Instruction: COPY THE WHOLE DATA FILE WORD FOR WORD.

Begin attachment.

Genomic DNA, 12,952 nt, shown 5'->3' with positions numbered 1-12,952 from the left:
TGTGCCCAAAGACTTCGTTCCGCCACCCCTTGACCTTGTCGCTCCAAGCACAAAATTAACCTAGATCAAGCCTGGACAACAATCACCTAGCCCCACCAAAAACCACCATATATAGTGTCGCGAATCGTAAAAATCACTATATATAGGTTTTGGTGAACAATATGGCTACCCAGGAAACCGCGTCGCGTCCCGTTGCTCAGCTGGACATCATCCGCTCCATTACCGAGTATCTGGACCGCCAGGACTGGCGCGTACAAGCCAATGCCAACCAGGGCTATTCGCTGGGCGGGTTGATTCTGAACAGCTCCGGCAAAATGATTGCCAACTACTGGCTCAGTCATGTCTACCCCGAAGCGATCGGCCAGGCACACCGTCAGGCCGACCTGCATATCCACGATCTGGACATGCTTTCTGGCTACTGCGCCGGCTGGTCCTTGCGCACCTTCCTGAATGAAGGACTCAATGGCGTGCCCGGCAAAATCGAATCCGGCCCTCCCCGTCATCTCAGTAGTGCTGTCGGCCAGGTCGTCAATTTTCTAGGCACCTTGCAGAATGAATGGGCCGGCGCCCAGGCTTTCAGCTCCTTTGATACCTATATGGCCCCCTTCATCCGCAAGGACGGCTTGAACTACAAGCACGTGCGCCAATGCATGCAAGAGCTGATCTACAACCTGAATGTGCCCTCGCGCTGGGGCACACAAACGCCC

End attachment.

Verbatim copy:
Genomic DNA, 12,952 nt, shown 5'->3' with positions numbered 1-12,952 from the left:
TGTGCCCAAAGACTTCGTTCCGCCACCCCTTGACCTTGTCGCTCCAAGCACAAAATTAACCTAGATCAAGCCTGGACAACAATCACCTAGCCCCACCAAAAACCACCATATATAGTGTCGCGAATCGTAAAAATCACTATATATAGGTTTTGGTGAACAATATGGCTACCCAGGAAACCGCGTCGCGTCCCGTTGCTCAGCTGGACATCATCCGCTCCATTACCGAGTATCTGGACCGCCAGGACTGGCGCGTACAAGCCAATGCCAACCAGGGCTATTCGCTGGGCGGGTTGATTCTGAACAGCTCCGGCAAAATGATTGCCAACTACTGGCTCAGTCATGTCTACCCCGAAGCGATCGGCCAGGCACACCGTCAGGCCGACCTGCATATCCACGATCTGGACATGCTTTCTGGCTACTGCGCCGGCTGGTCCTTGCGCACCTTCCTGAATGAAGGACTCAATGGCGTGCCCGGCAAAATCGAATCCGGCCCTCCCCGTCATCTCAGTAGTGCTGTCGGCCAGGTCGTCAATTTTCTAGGCACCTTGCAGAATGAATGGGCCGGCGCCCAGGCTTTCAGCTCCTTTGATACCTATATGGCCCCCTTCATCCGCAAGGACGGCTTGAACTACAAGCACGTGCGCCAATGCATGCAAGAGCTGATCTACAACCTGAATGTGCCCTCGCGCTGGGGCACACAAACGCCC